Manual Labor is not for Sissies


Because I just couldn’t wait five more days to move into my dorm on August 26th’s official moving day, I had to sign up for a pre-orientation program. But not just any pre-orientation program… Dorm Crew. The one program that involves work. Oh, I could’ve done FUP or FOP or FAP or FIP- all with cutesy wutesy acronyms- but I didn’t. I picked the Fall Clean-Up, which we can’t even acronymize because FCU sounds quite offensive when said out loud!

FUP: Fall Urban Program- do-gooders making the Boston community a better place

FOP: Fall Outdoors Program- crazy campers living off very little food

FAP: Fall Arts Program- artsy kids put on a show

FIP: Fall International Program- helpful transition period for confused foreign kids

So while everybody else is a Fapper, Fopper, Fipper, Fupper, we are just “the Dorm Crew.” But since we work so hard, we deserve the distinction. The Dorm Crew is in charge of cleaning all the dorms before students arrive. And before you get your panties in a bunch, I would like to clarify- we get paid to do this, so it is not child labor…technically.

Starting off in DeWolfe, one of the upperclassmen houses and one of the few with air conditioning, we piled into our “headquarters” supply room to pick our poison- bathroom, kitchen, or rooms duty. Luckily, I managed to avoid both bathroom and kitchen duty and stick with the simple but time-consuming rooms duty. Bathroom duty involved washing mirrors, mopping floors, scrubbing toilets, bathtubs, showers, and all the other lovely actions required to make a bathroom sparkling clean. Kitchen duty workers were also unfortunate, finding food mushed up in the sink, empty beer cans in the drawers, and sticky substances on all surfaces.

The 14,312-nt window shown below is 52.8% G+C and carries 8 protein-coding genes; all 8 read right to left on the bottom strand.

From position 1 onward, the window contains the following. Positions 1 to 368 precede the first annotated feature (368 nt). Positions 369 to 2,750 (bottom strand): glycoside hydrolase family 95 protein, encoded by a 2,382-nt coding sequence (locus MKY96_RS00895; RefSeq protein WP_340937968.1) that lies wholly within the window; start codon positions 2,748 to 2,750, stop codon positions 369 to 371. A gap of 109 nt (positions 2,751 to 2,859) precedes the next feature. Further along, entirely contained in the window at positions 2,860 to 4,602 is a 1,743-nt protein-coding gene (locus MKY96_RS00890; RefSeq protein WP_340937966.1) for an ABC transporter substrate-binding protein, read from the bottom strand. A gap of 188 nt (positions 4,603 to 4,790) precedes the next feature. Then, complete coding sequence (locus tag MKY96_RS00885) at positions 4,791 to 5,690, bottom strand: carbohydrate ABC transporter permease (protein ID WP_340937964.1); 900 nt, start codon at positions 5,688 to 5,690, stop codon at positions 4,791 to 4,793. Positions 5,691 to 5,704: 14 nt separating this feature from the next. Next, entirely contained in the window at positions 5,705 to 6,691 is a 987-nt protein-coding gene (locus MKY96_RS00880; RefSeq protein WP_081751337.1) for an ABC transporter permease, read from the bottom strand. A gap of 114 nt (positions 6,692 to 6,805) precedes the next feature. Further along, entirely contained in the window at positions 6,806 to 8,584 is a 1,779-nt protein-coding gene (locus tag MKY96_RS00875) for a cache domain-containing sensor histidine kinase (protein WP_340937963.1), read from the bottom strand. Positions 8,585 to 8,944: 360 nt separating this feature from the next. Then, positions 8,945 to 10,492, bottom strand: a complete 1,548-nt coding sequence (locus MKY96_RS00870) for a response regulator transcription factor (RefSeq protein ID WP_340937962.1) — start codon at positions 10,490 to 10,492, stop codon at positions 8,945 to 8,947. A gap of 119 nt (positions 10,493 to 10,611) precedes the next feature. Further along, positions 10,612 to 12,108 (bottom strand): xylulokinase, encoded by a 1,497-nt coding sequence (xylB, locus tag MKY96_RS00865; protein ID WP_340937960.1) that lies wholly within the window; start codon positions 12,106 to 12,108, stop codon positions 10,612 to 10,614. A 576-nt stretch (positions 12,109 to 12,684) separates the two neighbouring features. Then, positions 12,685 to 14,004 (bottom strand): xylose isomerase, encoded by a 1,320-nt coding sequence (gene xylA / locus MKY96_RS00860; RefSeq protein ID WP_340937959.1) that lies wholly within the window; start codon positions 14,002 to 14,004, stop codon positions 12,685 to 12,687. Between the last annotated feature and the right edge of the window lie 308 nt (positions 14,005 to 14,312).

We started off rooms duty by “trashing” each room- going through and picking up trash, gathering forgotten items, and my favorite part: pulling out every single drawer, turning it upside down, and thumping it to make the dust puff out. So when there are six to eight suites per floor, three or four rooms per suite, two desks and two dressers per room, and four drawers per desk and five drawers per dressers, it obviously takes quite awhile to complete this task. Not to mention, these are the types of drawers that easily fall off their tracks and a very difficult to jam back in to their slots. Perfect situation for some good ol back pain. Oh! And DeWolfe has 6 floors. You do the math.

After finishing”trashing”, we moved on to “wet dusting.” Rags were dunked into buckets of watery-chemically solution and wiped across any and every horizontal surface: bed frames, doors, windows, desks, dressers, shelves…they were all fair game. Less heavy lifting, more pruney fingers.

But we weren’t done yet! We then started on vacuuming and furniture-moving. Most of the chairs, desks, beds, and dressers were piled up in corners so we had to set them up for move-in day, which meant dragging a bed from Room A to Room B because some idiot decided to put three beds in one room and only one bed in the other despite the fact that the two rooms were the exact same size.

All in all, we worked from 8 am to 4:30 pm, with a 30 minute lunch break. And we’ll be doing this for the next four days. But it was fun! And I’m picking up some tips for how to keep my dorm room clean during the year.


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